You get the trust mechanism started when you yourself give trust first by allowing yourself to be vulnerable. This is the most important condition. You are vulnerable when an abuse of trust by the other person would be hugely detrimental to you.
When human beings are treated as responsible people, they behave as such. We know from research that we are strongly influenced by other people's opinion of us. The other person is, or can become, a person of integrity if we give them the opportunity to confirm trust.
If you distrust, you never have the chance to encounter a trustworthy person.
The message 'I trust you' is more effective in bringing about a desired outcome than 'trust me' is. It invests something before it expects anything; it gives first and then receives.
Trust is neither a prerequisite nor a result. It is both. It oscillates between prerequisite and confirmation. Trust runs in a circular pattern. So does mistrust.
Is sad mentality of caution: it is in hierarchies where the emphasis has shifted dramatically from responsibility for tasks to responsibility in terms of accountability that there is constant dissatisfaction with conditions in the company. Everywhere, the question 'Where were you when that happened?' creates the mixture of uncertainty and fear that turns trust into a constraint. Trust is sacrificed when people decide to take a safety measure to deal with a risk that may actually have been small.
When you withdraw trust from an employee, they don't have to balance the relationship account by contributing something in return. They no longer experience an inner pressure pushing them to restore the balance. They no longer have a bad conscience about cheating on you because you don't consider them trustworthy anyway.
Trust isn't a moral action. It doesn't necessarily consist in believing in the other person's good intentions. It can be assigned to the rational sphere. It consists of a rational policy of maximising benefit, and intelligence that calculates advantage. You can decide to trust.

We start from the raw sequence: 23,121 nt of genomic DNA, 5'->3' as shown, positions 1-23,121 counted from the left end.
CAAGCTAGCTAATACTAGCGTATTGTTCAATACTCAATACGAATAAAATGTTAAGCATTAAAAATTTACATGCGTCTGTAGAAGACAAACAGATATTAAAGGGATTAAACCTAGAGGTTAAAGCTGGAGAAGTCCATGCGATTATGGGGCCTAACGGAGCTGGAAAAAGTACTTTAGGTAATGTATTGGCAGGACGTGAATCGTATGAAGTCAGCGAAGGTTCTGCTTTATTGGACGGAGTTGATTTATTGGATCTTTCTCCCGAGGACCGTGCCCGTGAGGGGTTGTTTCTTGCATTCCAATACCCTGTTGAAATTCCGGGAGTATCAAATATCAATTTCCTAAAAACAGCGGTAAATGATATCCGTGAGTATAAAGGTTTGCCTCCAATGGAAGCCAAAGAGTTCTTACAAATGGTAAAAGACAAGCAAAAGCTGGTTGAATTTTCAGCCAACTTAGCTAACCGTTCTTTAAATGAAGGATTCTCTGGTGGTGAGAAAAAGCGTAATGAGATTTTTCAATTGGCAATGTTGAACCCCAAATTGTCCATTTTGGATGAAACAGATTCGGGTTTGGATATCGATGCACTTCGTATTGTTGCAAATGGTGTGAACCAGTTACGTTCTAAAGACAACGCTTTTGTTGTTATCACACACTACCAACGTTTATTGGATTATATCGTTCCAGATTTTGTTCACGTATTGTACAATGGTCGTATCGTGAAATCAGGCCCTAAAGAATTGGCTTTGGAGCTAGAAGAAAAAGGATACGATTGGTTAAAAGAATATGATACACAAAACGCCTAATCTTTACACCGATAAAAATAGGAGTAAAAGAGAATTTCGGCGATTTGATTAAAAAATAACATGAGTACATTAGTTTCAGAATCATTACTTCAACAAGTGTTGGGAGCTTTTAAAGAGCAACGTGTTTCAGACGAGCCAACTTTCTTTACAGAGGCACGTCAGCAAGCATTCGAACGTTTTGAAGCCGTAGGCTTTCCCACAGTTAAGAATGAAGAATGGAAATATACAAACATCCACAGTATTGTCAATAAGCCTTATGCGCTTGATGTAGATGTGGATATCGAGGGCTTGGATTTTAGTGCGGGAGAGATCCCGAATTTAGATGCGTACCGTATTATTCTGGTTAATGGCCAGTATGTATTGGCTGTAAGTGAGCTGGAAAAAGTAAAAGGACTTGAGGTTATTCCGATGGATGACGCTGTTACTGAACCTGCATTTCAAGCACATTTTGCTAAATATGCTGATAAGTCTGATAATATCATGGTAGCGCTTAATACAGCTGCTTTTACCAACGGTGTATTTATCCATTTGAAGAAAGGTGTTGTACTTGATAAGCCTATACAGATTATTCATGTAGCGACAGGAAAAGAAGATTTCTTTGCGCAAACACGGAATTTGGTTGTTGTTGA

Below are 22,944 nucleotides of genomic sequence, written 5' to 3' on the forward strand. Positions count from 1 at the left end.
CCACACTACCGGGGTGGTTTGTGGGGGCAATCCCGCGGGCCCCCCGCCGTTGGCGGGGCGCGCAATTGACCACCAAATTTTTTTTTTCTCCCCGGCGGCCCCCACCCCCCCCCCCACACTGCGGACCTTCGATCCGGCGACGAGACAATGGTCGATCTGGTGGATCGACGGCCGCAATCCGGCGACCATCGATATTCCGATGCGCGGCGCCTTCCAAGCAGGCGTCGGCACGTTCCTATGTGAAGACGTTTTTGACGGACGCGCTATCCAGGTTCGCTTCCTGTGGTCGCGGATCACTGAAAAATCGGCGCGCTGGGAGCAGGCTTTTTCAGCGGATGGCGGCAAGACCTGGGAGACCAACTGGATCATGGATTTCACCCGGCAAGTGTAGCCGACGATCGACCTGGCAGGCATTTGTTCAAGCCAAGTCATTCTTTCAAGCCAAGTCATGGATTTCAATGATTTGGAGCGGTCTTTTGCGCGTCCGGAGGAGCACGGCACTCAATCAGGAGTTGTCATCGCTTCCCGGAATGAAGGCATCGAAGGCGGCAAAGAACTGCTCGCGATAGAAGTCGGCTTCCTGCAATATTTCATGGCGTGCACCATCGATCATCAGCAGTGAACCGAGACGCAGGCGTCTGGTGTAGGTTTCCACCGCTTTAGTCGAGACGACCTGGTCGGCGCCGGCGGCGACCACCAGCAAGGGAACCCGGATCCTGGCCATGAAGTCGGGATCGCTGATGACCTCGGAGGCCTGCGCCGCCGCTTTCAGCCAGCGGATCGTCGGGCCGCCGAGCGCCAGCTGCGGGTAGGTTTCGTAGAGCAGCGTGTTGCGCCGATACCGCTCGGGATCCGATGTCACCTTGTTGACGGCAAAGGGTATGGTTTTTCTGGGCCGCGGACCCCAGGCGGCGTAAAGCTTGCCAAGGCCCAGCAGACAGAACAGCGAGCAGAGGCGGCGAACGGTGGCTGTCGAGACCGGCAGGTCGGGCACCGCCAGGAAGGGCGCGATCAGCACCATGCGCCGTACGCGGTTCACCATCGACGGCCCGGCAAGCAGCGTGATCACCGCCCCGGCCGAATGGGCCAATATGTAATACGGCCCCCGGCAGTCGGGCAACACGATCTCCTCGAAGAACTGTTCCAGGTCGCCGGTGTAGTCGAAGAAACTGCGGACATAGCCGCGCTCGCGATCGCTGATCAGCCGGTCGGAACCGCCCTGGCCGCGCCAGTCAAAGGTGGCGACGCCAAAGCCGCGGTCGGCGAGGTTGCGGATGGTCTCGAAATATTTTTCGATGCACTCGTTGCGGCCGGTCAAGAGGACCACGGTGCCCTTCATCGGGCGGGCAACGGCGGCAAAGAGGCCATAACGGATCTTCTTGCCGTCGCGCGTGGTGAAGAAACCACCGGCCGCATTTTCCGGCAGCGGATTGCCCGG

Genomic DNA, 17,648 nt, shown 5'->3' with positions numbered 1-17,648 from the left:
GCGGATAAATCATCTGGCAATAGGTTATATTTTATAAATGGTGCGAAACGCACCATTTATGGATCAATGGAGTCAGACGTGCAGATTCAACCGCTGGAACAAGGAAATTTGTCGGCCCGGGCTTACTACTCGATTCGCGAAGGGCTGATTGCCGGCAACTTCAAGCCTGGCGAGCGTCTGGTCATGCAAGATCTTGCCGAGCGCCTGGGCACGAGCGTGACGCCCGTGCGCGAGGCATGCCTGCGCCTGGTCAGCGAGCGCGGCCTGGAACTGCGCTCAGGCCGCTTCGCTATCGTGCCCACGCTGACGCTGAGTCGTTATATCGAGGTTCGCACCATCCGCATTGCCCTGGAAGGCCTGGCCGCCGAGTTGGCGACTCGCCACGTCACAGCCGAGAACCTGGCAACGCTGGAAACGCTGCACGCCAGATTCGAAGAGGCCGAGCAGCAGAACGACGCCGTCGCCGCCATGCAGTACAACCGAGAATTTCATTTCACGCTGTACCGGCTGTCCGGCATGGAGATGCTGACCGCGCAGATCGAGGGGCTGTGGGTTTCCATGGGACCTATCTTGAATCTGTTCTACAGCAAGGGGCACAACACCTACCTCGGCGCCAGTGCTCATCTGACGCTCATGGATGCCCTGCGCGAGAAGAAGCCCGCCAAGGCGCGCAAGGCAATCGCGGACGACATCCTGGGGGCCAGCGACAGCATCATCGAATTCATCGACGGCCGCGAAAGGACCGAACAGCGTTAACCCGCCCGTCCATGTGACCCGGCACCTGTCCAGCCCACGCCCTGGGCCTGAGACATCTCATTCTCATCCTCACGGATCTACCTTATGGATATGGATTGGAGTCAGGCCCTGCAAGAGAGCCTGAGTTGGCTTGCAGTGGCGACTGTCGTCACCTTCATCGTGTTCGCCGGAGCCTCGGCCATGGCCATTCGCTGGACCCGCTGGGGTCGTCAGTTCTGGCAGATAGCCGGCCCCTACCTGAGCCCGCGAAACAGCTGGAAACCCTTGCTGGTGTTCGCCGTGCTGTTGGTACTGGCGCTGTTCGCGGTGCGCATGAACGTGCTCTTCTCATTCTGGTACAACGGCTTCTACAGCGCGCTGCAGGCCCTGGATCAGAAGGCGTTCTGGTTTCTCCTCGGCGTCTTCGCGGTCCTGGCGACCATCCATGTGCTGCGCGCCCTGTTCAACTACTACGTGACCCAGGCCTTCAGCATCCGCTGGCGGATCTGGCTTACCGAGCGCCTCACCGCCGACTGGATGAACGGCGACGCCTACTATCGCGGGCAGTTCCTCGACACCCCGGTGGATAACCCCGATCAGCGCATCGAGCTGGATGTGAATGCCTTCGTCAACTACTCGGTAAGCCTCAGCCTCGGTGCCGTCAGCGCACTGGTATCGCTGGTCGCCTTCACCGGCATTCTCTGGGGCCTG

Power doesn't come from above. It exists in the relationship of one individual to another in so far as the individual has freedom to act.
You are not really a member of the group until you have earned the trust of others. And trust develops when you place the objectives of the group above your own ego. The group always comes first.
What brings us together, what induces us to act considerately, is common problems.
Problems that allow us to collaborate must fulfill at least two conditions. First, they must be important problems that affect our business life directly or indirectly. Second, they must be self-evident problems; it's no good if people aren't aware of them unless they are given a briefing, or unless they have a university education.
Trust is rational against a background of common problems
Collective identity arises when management succeeds in presenting problems as collective problems.
Only those two trust themselves can trust others. People can be capable of trust only if they have relatively secure, prolonged contact with their own sense of reliability.
Being faithful to agreements is the core of trust.
What principle do managers follow? If they seek success it will be trust. If they are out to avoid failure, it will be mistrust.
Trust is inconceivable without taking a risk; it therefore requires courage. It is a bet on the future; it is located between knowing and not knowing. Under some circumstances, it entails taking risks that endanger life. But it also involves important chances.
A breach of trust occurs only if the other person fails to adhere to agreements in which expectations are balanced.
Trust is the rule, mistrust as the exception, not vice versa.
The gain from confirmed trust remains invisible and isn't even detected, whereas the loss from abused trust is visible and experienced directly.
The rules of second chance ethics are:
1. Always offer to cooperate first.
2. If your offer is returned, be prepared to trust in the long term; if not then punish immediately and mercilessly.
3. Offer the trust again after a certain period
Under no circumstances should you turn a blind eye to a breach of trust. Don't allow someone to break your implicit trust. If you don't act, you are an accomplice, as good as saying 'it's it okay to abuse trust'.
Tit for tat also applies in the event of you doing something wrong. Don't cover it up, but face up to it fairly and squarely. 'My behaviour wasn't acceptable and that matters to me. Will you give me another chance?' Scarcely anyone would deny you.
Trust isn't a matter of models and Mission statements. The acid test is the concrete behaviour of the person fixing the values in cases of conflict.
If you work with someone, you should trust them. If you don't trust them, you should do better not to work with them.
The decision to trust is then the result of rational calculation mixed with emotional processes.